Recent comments from Clearwire CEO Bill Morrow indicated that the U.S. WiMax operator was open to switching to another 4G technology -- namely LTE -- in the future. (See Clearwire Testing in Silicon Valley as LTE Looms and Clearwire Is a WiMax Company (For Now).)
But the carrier's latest Form 10-Q, filed with the Securities and Exchange Commission (SEC) in August, reveals that an agreement with Intel -- WiMax's biggest backer -- ties Clearwire to the wireless broadband technology in more ways than one.
In the filing, Clearwire affirms its allegiance to WiMax and stresses the cost of changing to another technology:
- We have committed to deploy a wireless broadband network using mobile WiMax technology and would incur significant costs to deploy alternative technologies, even if there are alternative technologies available in the future that would be technologically superior or more cost effective.
But beyond Clearwire's own technology strategy to stick with WiMax, the carrier has made certain commitments to Intel, under what is referred to as the "Intel Market Development Agreement." According to that agreement, Clearwire has:
- ...committed to undertake certain marketing efforts with respect to our mobile WiMax services and are subject to certain restrictions on our ability to commercially deploy alternative wireless broadband or data technology on our networks through November 28, 2011, as long as certain requirements are satisfied.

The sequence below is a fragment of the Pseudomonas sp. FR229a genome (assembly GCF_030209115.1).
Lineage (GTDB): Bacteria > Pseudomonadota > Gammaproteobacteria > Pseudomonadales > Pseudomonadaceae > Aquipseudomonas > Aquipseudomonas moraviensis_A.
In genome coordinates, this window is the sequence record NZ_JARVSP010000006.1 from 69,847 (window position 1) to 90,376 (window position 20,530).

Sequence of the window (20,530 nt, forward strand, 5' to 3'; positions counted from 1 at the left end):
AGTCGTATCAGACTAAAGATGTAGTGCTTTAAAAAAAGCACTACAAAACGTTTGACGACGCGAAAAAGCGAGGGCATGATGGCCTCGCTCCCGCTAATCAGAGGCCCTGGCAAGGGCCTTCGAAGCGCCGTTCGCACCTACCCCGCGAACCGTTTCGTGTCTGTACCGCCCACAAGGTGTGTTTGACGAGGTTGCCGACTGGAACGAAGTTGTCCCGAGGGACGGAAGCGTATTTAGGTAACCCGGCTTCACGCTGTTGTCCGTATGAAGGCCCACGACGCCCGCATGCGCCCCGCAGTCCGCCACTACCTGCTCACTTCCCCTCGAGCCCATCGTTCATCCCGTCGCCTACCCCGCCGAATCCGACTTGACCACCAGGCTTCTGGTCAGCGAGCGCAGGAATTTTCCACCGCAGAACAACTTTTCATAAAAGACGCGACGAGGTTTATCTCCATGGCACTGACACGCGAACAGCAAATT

One of the reasons Clearwire would even consider changing technologies is that vendor support for WiMax devices and infrastructure in the future is uncertain.
"We cannot assure you that… vendors will continue to develop and produce mobile WiMax equipment and subscriber devices in the long term, which may require us to deploy alternative technologies," Clearwire notes.
Clearwire might also consider switching to a competing technology like LTE for competitive reasons, if, for instance, another technology comes along that allows other operators to compete more effectively and deploy more cost effectively than mobile WiMax. This is a scenario, which the filing states, "may require us to deploy such technologies when we are permitted to do so." (See WiMax & LTE: Kissin' Cousins.)
Another part of the agreement with Intel involves a revenue sharing deal on Intel-based devices, like notebook computers. Clearwire will pay Intel a portion of revenues from customers using certain Intel-powered products as well as activation fees for some devices for an initial period.
In response to Unstrung's questions about the agreement with Intel, a Clearwire spokeswoman would only confirm that it exists. "Yes, we have a market development agreement with Intel," she said in an email.
CEO Morrow said last month that Clearwire was a WiMax technology company for the "foreseeable future," and the 10-Q doesn't contradict that. But the limit on "foreseeable" now looks like the end of 2011.
— Michelle Donegan, European Editor, Unstrung